Written when he was 87 Wodehouse had put his best writing behind him but re-visiting old friends at his Eden of Blandings has brought out the best in him and this can stand up with the Blandings stories written in his greatest period. The outcome won't surprise anyone and the plot mechanics have been used by Wodehouse throughout his career but somehow seem fresh here. The last completed Blandings story is still a great addition to the saga and should be enjoyed by anyone wanting to dip into Wodehouse's utopia.
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on 18 January 2001
If you like PGW, this will send you into transports of delight. If you have never read any Wodehouse this is a great place to begin. At age thirteen, it was my first Wodehouse and I've been hooked ever since. The plot is marvellously twisted and every character is woven wonderfully and interwoven with the plot and other characters splendidly. It is advisable not to read this book in public or they might cart you away. Even in private be forewarned of extensive internal injuries from laughing too hard. The book will keep you going from start to finish.
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on 5 May 2010
When one has read a few of Wodehouse Blandings one knows precisely what to expect: pure potiness, romance and impersonation. This book is no different. Indeed, on reading many of them in a row, I have real trouble keeping the books separate in my mind - in fact I would say it is almost impossible - each book being a variation on a theme. I suppose one would have to admit that the plots are formulaic and there is a certain sameness, but so what, you get precisely what it says on the tin. What is extraordinary though is that this book written about 50 years after the first book retains the self same atmosphere as the first and subsequent books - the seismic changes in modern history simply have no impact. In that sense the books are more akin to fantasy.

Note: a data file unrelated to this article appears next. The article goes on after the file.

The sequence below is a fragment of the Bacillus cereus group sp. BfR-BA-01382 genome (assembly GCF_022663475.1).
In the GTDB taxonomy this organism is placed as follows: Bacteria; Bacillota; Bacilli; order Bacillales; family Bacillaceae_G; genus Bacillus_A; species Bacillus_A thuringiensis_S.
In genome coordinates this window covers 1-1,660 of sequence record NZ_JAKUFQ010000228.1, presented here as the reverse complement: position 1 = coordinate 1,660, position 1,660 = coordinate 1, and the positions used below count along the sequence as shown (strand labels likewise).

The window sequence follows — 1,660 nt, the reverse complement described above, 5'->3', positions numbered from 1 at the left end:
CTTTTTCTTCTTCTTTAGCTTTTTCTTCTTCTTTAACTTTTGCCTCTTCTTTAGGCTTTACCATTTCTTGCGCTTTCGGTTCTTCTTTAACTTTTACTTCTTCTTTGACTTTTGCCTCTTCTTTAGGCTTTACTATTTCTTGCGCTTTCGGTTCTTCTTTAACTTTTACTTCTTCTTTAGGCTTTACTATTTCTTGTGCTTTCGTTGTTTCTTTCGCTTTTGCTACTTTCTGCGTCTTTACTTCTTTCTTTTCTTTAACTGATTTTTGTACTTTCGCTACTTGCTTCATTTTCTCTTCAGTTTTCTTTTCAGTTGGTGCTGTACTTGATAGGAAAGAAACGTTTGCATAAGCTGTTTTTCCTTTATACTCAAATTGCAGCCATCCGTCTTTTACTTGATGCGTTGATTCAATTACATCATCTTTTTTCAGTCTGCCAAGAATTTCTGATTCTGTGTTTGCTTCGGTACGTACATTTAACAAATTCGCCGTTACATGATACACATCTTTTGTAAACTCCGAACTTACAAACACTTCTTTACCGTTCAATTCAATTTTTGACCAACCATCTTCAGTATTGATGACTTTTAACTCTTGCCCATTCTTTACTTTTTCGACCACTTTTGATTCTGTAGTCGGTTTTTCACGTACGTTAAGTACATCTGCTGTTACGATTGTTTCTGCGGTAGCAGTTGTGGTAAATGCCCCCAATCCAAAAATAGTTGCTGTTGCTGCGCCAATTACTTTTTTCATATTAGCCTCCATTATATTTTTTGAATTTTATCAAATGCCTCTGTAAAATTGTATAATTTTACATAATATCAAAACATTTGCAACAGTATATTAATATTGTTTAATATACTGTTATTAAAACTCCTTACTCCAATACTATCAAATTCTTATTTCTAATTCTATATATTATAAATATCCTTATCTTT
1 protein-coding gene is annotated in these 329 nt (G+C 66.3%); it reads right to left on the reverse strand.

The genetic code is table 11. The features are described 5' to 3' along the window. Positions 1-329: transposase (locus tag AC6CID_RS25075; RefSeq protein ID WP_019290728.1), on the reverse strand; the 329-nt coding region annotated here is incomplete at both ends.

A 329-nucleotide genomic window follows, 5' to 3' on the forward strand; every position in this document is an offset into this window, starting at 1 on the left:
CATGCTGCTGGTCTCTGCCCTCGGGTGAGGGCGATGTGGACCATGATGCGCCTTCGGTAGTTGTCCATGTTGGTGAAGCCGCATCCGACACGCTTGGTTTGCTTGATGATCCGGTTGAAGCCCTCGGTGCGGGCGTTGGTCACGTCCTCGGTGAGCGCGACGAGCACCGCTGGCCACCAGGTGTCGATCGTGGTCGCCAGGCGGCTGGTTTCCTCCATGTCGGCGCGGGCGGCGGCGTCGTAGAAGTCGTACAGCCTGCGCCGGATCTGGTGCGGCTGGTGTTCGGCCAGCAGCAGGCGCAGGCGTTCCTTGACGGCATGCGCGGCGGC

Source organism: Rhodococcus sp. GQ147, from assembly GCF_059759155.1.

Thanks again go to Fr James V Schall for getting me back into Wodehouse after a 20 year gap.
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on 27 May 2012
Lord Emsworth's fearsome sister, Lady Constance, is once more in residence at Blandings Castle, Shropshire's foremost pile. The terrible Alaric, Duke of Dunstable, has invited himself to stay at the Castle once again, this time with his niece, Linda, who is in love with Johnny Halliday, one of Sir Galahad Threepwood's many god-sons. Linda is a ward of court and cannot marry without the Duke's consent. As so often in Wodehouse, there has been a row between the young lovers, and the sundered hearts need to be brought together once more. The Duke is still under the impression that Lord Emsworth is potty, and decides to call in the eminent brain specialist Sir Roderick Glossop to observe him. Sir Roderick not being available, who better to take the job than his junior partner? And what better way for Johnny to get into the Castle, to be near his beloved and repair their rift, than to pretend to be this non-existent specialist? Who else can Lord Emsworth call on to sort out the tangles but his ever-resourceful brother, last survivor of the celebrated Pelican club, the Hon Galahad Threepwood? With the usual mix of young lovers, fearsome sisters, and overbearing Dukes, as well as a roster of villains and imposters, all the ingredients are there for another classic farce in the great Wodehouse tradition.